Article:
But a slower end to 2016 where he was beaten in the final of the US Open and ATP Tours Final respectively, appears to have snowballed into 2017 after a shock second round exit in the Australian Open. Since then his form has been patchy, making only one final, where he lost to Alexander Zverev in the Italian Open. His mental strength and ground strokes have become much more penetrable and he has simply been easier to beat – a line that would have been unthinkable this time last year.
However on the plus side, he seemed to find his grass court footing in Eastbourne this week, reaching this weekend’s final where he faces the enigmatic Gael Monfils. Win or loss, it is the perfect preparation for Wimbledon and will give him a much needed confidence boost. It’s something he desperately needs if he is to be successful once again in SW-19.
Approaching 36, many pundits and fans seemed to write Federer off last year. He was plagued again with a knee injury for the second half of the season and didn’t compete in another tournament after losing to Milos Raonic in 5 sets at last year’s Wimbledon semi final.
But 2017 has seen an almost unprecedented revival in form. Entering the Australian Open in January with no competitive game time in several months, and having not won a Grand Slam in five years, he played like a man with no fear, hitting his serves and forehands with more authority than ever and had added a much improved backhand to his already impressive armoury. Beating his long time arch rival Rafael Nadal in a Grand Slam final for the first time in ten years appeared to have rid him of his demons that had haunted him when facing Nadal in previous years – his 6-2 loss record in Grand Slams against Nadal speaks for itself.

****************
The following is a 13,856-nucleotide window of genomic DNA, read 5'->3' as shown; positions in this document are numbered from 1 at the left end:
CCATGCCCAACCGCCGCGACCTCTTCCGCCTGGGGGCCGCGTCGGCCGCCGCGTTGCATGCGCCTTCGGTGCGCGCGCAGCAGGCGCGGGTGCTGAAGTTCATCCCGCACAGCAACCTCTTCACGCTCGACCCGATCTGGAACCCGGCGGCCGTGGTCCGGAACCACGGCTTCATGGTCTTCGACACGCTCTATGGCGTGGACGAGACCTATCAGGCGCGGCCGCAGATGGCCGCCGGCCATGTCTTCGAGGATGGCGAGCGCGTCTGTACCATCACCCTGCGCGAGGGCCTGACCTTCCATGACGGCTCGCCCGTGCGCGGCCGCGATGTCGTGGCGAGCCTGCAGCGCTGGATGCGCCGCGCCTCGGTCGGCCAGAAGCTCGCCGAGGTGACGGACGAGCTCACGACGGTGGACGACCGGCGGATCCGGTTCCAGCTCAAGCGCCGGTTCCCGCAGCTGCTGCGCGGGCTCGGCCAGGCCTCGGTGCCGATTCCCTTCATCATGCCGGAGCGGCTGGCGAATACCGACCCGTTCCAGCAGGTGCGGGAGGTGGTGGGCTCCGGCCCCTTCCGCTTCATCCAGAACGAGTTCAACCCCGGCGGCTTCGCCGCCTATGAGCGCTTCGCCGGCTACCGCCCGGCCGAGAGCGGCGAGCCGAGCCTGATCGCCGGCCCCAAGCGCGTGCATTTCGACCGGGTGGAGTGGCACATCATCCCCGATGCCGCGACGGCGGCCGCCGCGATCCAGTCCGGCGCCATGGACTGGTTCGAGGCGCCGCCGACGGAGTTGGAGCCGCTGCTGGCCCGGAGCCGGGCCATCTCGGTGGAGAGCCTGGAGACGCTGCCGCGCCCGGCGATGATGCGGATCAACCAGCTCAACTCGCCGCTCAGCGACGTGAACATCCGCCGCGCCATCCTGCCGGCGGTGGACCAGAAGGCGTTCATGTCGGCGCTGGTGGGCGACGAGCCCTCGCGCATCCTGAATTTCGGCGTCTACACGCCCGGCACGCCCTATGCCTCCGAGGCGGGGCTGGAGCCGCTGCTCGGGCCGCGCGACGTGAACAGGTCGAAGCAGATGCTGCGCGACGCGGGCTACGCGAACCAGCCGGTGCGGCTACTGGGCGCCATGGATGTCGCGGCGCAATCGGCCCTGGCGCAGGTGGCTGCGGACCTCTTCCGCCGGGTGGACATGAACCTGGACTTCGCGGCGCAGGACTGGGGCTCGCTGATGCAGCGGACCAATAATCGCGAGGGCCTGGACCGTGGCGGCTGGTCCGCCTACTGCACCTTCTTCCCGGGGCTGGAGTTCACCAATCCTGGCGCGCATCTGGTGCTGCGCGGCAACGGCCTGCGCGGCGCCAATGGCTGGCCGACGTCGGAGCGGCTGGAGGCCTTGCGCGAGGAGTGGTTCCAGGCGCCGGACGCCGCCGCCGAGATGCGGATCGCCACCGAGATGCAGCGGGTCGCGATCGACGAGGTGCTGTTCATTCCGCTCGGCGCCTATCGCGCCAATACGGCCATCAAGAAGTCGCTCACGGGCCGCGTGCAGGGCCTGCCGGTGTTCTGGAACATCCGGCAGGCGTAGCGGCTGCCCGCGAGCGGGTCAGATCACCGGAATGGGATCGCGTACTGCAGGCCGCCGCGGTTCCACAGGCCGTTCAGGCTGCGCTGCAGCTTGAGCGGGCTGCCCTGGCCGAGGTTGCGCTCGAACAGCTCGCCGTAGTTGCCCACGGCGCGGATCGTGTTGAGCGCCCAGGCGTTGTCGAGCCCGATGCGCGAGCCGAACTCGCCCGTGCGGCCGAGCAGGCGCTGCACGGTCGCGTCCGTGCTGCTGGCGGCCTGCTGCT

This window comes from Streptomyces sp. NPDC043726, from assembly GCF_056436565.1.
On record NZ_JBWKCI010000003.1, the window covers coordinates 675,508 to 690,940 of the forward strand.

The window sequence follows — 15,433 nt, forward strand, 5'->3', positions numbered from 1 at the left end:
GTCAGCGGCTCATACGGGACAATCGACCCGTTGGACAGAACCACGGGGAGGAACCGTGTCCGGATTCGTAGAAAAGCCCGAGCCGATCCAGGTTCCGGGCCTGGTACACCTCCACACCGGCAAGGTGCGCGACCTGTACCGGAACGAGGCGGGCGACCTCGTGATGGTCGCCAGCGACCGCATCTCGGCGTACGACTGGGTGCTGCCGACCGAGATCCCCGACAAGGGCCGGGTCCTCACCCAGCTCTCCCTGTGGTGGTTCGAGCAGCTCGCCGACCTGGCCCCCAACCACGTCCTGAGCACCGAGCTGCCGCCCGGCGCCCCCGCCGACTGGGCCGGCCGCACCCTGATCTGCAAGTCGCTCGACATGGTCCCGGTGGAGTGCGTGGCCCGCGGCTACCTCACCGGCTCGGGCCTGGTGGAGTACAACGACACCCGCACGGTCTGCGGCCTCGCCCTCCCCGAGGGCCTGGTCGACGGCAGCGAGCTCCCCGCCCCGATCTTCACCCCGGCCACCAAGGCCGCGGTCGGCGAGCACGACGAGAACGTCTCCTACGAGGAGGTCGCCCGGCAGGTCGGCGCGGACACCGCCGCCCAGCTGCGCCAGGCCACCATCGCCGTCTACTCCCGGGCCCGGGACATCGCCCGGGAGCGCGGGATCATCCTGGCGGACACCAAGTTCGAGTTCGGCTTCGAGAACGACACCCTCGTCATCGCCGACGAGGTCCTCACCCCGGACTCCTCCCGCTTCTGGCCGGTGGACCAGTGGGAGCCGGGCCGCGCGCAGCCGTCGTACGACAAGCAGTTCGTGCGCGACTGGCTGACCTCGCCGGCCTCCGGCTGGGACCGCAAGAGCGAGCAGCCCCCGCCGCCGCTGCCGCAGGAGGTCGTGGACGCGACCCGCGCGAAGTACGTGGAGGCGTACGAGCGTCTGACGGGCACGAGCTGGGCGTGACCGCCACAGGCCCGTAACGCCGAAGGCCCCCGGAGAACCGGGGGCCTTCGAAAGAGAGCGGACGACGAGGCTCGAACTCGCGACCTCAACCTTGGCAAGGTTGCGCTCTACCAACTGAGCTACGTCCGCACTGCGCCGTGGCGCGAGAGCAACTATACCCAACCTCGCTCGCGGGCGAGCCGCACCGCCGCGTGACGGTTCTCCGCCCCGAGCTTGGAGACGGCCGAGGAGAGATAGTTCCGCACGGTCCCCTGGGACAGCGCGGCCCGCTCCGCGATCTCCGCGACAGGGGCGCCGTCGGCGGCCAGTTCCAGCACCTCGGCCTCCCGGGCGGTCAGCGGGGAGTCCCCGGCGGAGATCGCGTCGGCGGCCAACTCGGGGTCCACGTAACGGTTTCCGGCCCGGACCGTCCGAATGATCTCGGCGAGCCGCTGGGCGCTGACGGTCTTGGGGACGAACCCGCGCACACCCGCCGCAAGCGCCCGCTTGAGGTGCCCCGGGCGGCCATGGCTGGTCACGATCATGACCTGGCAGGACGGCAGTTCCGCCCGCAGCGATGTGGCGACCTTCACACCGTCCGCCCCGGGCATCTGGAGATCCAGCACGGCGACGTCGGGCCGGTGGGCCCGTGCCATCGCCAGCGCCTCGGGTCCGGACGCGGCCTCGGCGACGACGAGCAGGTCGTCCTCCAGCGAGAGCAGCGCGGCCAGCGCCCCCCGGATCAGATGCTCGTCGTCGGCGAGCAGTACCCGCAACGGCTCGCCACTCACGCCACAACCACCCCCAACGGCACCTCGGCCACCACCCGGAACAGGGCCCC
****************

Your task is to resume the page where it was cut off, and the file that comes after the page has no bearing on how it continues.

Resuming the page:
He went on to win two more events at Indian Wells and the Miami Open, beating Nadal twice again in the process. The great man rolled back the years and played with a confidence and conviction he hadn’t shown in years, as well as his usual poise and finesse. A mid season break during the clay court season followed, perhaps to preserve his body for the grass court season (easily his best surface) or through fear he could lose the confidence he had built up – Facing Nadal on clay is never going to be an easy task.
A return to the grass resulted in a shock first round defeat in Stuttgart to Tommy Haas of Germany, 6-2, 6-7, 4-6. However he soon bounced back in Halle, his most prolific tournament to date, emphatically beating Alexander Zverev in the final, 6-1, 6-3 and securing his 9th title in the process. Having won four of the six tournaments he has entered in 2017 including his recent victory on grass, Federer is undoubtedly one of the favourites going into Wimbledon.